The American Soybean Association’s WISHH Program is launching the Commercialization of Aquaculture for Sustainable Trade (CAST) – Cambodia. CAST will connect trade and development by accelerating production of high-demand fish species for the Cambodian market and developing a lasting aquaculture industry that recognizes the value of soy protein in feed.
USDA has selected WISHH to implement CAST under the USDA Food for Progress Program. WISHH’s previous FEEDing Pakistan project, also funded by USDA, played a groundbreaking role in introducing tilapia and U.S. soybean meal to Pakistan’s aquaculture industry. Now the fifth most populous country in the world, Pakistan continues to be an important U.S. soy customer. In West Africa, WISHH is currently implementing the AMPLIFIES Ghana project that improves Ghana’s poultry feed production capacity and increases efficiency in poultry value chains.
“CAST is an exciting affirmation of WISHH’s ability to connect trade and development,” said WISHH Chairman Daryl Cates, an Illinois soybean grower. “WISHH is a trailblazer for trade through CAST, which will improve agricultural productivity and expand trade of agricultural products through commercial aquaculture sector growth in Cambodia.”
The Southeast Asian country’s GDP has increased by more than 7% per year since 2011, growing the demand for animal and aquaculture-sourced protein. CAST’s anticipated local economic impact exceeds $300 million over the life of the project, and, Cambodia’s aquaculture industry demand for soybean protein is projected to reach 100,000 metric tons per year by 2030.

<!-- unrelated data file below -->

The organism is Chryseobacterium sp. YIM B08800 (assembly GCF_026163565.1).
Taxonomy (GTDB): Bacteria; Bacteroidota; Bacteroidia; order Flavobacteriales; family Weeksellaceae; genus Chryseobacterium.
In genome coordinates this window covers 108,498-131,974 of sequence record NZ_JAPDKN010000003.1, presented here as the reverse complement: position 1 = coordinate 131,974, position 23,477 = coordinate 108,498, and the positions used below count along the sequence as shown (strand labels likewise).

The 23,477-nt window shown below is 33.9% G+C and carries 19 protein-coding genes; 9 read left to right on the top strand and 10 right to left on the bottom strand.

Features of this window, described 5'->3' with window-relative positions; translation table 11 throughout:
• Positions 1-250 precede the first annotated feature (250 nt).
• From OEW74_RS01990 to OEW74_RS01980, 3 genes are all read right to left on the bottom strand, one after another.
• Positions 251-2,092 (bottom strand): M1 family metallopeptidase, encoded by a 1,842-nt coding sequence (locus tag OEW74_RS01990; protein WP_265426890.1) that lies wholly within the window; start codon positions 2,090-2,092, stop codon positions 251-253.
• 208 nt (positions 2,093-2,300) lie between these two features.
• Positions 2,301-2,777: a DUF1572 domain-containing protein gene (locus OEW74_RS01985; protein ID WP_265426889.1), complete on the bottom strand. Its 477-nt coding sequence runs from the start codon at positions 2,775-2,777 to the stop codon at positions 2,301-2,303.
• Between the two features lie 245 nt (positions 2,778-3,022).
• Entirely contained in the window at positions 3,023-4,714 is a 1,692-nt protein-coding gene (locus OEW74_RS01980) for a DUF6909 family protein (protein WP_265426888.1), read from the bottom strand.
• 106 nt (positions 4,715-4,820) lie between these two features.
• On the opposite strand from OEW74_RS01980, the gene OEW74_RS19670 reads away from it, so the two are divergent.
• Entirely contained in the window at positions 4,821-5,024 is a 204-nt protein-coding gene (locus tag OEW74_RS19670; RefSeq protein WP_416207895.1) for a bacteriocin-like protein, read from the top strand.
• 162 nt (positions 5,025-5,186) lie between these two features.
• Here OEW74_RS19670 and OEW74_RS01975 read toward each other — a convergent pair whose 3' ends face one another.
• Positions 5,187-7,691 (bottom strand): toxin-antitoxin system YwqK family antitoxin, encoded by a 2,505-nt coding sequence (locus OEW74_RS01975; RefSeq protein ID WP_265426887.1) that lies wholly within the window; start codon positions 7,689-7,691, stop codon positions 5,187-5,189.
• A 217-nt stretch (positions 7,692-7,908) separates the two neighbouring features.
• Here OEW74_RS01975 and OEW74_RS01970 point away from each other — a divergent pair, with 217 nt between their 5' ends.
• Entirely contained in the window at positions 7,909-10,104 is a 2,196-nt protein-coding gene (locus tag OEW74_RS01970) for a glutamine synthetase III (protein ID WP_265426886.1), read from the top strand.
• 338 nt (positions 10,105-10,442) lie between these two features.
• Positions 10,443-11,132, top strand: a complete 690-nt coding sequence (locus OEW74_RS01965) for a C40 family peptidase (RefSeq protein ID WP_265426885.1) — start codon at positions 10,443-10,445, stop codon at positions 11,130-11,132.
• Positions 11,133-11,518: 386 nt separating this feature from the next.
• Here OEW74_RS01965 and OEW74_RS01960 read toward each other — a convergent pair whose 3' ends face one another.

WISHH committee members have traveled to Cambodia and are eye witnesses to the potential for U.S. soy in the country. “I had the opportunity to represent Missouri soybean farmers on a trade mission to Cambodia last year,” said soybean grower David Lueck of Alma, Mo., who also serves on the WISHH Program Committee.” The Cambodian feed sector is growing rapidly, and they are increasing their consumption of U.S. soy.”
North Dakota soybean grower Matt Gast also serves on the WISHH Committee and joined WISHH staff in a variety of meetings in the region. “Aquaculture is really taking off in Cambodia, and soy protein demand will grow with it,” Gast said. “An importer of U.S. beans is building a brand new fish feed plant in Phnom Penh!”
The CAST project will benefit from the expertise of key partners, including Kansas State University, Auburn University and local universities in Cambodia. Importantly, Cambodia’s local private-sector feed mills and hatcheries and the Cambodian Ministry of Agriculture, Forestry and Fisheries are all collaborating with WISHH to implement CAST.